Alavina or sometimes written Alvina Jones was Isaac's third child and oldest daughter born circa 1793 in Rowan County, NC. She married Bowen Whitlock in Surry County, NC sometime prior to 1816. Bowen was born circa 1790 in Rowan County, NC to James Whitlock and Nancy Bowen. As was mentioned in an earlier post concerning Isaac Jones, Bowen Whitlock had served as the ensign in the same militia company as Isaac during the War of 1812. Most evidence seems to suggest that it's very likely that Bowen's father James and Isaac may have known each other going back to the late 1700's and Rowan County. James Whitlock was the nephew of Hardy Jones the renowned Methodist who had founded the Cokesbury School in Rowan County, and then in 1801 James would act as a witness and prove in court Isaac's first land purchase in Surry County.
Very little mention of Bowen Whitlock or Alavina Jones can be found in Surry County records. The earliest mention of Bowen is found in the September 19, 1800 Surry County will of his grandfather Thomas Bowen, in which he is left "2/3 of real and personal estate when he is of age." Eight years later he is indirectly mentioned as one of the "8 children of Nancy Whitlock" in the July 28, 1808 will of Phillip Howard who was Bowen's mother Nancy's stepfather. It isn't until the 1818 Surry County tax list that you see any further mention of Bowen Whitlock in the county records. On it he is listed as "Boon Whitlock" and only paying a white poll.
By 1819 the couple had relocated to Warren County, TN along with Alavina's brothers Thomas and Burrel. The 1820 Warren County census indicates that Alavina and Bowen now had two female daughters under the age of 5. These would be their two oldest children Elizabeth Adaline Whitlock (1816-NC) and Sarah Ann Whitlock (1819-TN). Having eventually relocated to Lincoln County, TN, the 1830 Census now shows Bowen and Alavina with three more additional children: an unknown female born sometime between 1820-1825, a male born sometime between 1820-1825 who I expect is their son James A. Whitlock, and another unknown male child born between 1825-1830. By 1840, the Calloway County, KY census would seem to indicate the couple had an additional 5 children by that point. The oldest of these five was their son George W. Whitlock (1832-TN) who was then followed by their daughter Mary Frances Whitlock (1833-TN). The final three are all under the age of 5 and comprised of two males and one female. Based on the 1850 Calloway County census listing for Alavina's daughter Elizabeth Adaline Whitlock Clark, I would be inclined to believe that two of these final 3 children are the Jackson Whitlock (1837-KY) and Martha Ann Whitlock (1840-KY). The other male child under 5 alluded to in the 1840 Census remains a mystery to me. Based on the age of Jackson Whitlock, it's quite possible that he is actually John B. listed under a nickname.
Assuming that all the children shown living in Bowen and Alavina's home in 1840 were in fact all actually their children, this would bring the couples total to 10 in all. Extremely likely for the time, although unfortunately it's difficult to rectify this with later estate documents concerning Alavina Whitlock unless you assume that 4 of these children died prior to 1854. From this point forward all court documents involving the heirs of Alavina Jones Whitlock are mentioned as only being: Elizabeth A. (Whitlock) Clark, Sarah A. (Whitlock) Jones, James A Whitlock, George W. Whitlock, Mary F. Whitlock, John B. Whitlock, and George W. Jones.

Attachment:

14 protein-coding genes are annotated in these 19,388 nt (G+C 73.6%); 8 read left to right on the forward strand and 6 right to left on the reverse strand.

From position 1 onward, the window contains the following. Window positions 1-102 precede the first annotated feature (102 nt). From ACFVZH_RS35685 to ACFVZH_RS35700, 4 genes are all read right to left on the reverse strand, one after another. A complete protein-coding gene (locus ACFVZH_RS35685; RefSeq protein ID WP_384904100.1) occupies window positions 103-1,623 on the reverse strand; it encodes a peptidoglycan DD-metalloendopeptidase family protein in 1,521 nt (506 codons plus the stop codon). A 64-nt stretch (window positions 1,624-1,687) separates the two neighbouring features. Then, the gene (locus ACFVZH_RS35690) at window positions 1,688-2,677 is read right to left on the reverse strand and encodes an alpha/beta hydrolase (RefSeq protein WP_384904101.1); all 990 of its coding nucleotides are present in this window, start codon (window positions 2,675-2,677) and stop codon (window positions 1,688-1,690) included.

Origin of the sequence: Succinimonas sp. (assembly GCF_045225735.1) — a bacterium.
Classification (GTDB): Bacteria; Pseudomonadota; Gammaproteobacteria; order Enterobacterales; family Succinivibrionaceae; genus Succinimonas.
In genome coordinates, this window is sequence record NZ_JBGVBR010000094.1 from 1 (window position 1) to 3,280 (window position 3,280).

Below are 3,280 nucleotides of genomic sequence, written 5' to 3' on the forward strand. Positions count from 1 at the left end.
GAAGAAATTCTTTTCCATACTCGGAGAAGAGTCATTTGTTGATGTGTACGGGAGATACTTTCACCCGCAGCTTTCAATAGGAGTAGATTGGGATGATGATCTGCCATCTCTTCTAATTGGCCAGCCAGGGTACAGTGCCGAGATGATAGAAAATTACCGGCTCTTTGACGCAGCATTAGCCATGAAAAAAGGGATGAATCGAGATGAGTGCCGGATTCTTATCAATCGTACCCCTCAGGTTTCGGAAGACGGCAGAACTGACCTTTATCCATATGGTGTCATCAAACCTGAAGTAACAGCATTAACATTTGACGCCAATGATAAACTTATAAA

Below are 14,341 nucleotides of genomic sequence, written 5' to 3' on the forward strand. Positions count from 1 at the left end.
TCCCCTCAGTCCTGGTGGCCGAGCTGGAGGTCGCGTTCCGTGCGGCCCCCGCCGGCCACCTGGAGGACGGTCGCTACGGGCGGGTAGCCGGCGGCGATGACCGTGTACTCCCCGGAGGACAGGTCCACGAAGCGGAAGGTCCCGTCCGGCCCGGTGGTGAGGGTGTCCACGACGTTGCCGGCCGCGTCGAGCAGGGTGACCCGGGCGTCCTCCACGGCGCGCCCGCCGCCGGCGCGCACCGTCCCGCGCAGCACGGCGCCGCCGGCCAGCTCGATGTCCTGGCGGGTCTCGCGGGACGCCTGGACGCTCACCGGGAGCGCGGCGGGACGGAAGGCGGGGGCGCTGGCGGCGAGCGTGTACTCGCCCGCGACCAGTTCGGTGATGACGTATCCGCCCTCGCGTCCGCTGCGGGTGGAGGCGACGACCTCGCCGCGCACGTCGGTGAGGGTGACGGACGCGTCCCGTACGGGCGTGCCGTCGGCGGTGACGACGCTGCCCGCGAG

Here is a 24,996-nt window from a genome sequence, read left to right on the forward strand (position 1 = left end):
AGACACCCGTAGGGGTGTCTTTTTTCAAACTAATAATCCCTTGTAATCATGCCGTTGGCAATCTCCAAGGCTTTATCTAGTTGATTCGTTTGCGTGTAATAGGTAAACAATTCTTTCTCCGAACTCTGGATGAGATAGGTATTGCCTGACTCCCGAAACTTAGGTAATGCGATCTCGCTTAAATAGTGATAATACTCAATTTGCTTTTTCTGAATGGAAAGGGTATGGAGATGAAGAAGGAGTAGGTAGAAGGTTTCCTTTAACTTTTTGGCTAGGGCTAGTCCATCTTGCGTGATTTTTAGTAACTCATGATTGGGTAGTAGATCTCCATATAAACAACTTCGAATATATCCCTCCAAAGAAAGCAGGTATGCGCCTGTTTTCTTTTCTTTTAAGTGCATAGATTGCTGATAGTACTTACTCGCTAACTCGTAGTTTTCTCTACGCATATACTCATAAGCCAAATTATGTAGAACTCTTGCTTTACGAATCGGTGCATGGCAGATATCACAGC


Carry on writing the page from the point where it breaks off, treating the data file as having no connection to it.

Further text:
The inclusion of George W. Jones is interesting because he is most likely the primary clue to the identity of Bowen and Alavina's daughter born in Tennessee between 1820-1825. With George W. being listed as both an heir to Alavina's estate, as well as her father Isaac's, this would certainly indicate an unknown daughter of Alavina had married a Jones and passed sometime before 1854. An indication of his age can be found in the 1858 Vance vs. Heirs of Isaac Jones lawsuit in which he is listed among the heirs of Alavina and suing "by his next friend J. S. Jones." By only listing a "next friend" in the document representing George W., this would indicate to me either an error or he had no legal guardian at the time and was still under 21.
This George W. Jones is most certainly the same one mentioned in "The Joneses Of Kentucky's Calloway And Marshall Counties, 1820-1910" by Henry Earl Jones in regards to a possible illegitimate child of Isaac Jones. This presumption comes from the Marshall County Guardian Book #2 and dates to March 3, 1851. I didn't have any luck locating this document while I was at the Kentucky State Archives so I'll just quote the author. According to Mr. Jones the document "lists Isaac T. Jones as guardian of George Washington Jones, infant orphan of Isaac T. Jones." Right off the bat, one must be careful with the term "infant orphan" that is used in the document's wording. During this point in time the court system used the term "infant" to describe anyone under the age of 21, so it's difficult to ascertain George W. Jones' actual age at the time. As I mentioned before, the 1858 Vance lawsuit indicates that George W. Jones descends somehow from Isaac's daughter Alavina, most likely through an unknown daughter, and the combination of these two documents would indicate she was married to an Isaac T. Jones or at least impregnated by one. It's entirely possible that this Isaac T. Jones is the son I attributed to Thomas Jones (1788-NC) who seems to disappear off the map after the 1850 Census where he is living in the home of H. Z. and Nancy Hawkins at age 30. It wouldn't be the first time a set of cousins married in this Jones clan. With the earliest mention of Isaac Jones' (1770) death being the March 22, 1851 "quitclaim deed" involving Kesiah, it's also entirely possible that it was actually Isaac the subject of this blog who was granted guardianship over George W. Jones on March 3, 1851. The one issue that makes me hesitate to attribute this guardianship to Isaac Jones (1770) is the usage of the middle initial "T" in the person's name in the document. With over 100 documents directly involving Isaac in my possession, I have never seen him or anyone else use a "T" or any other middle initial when writing his name.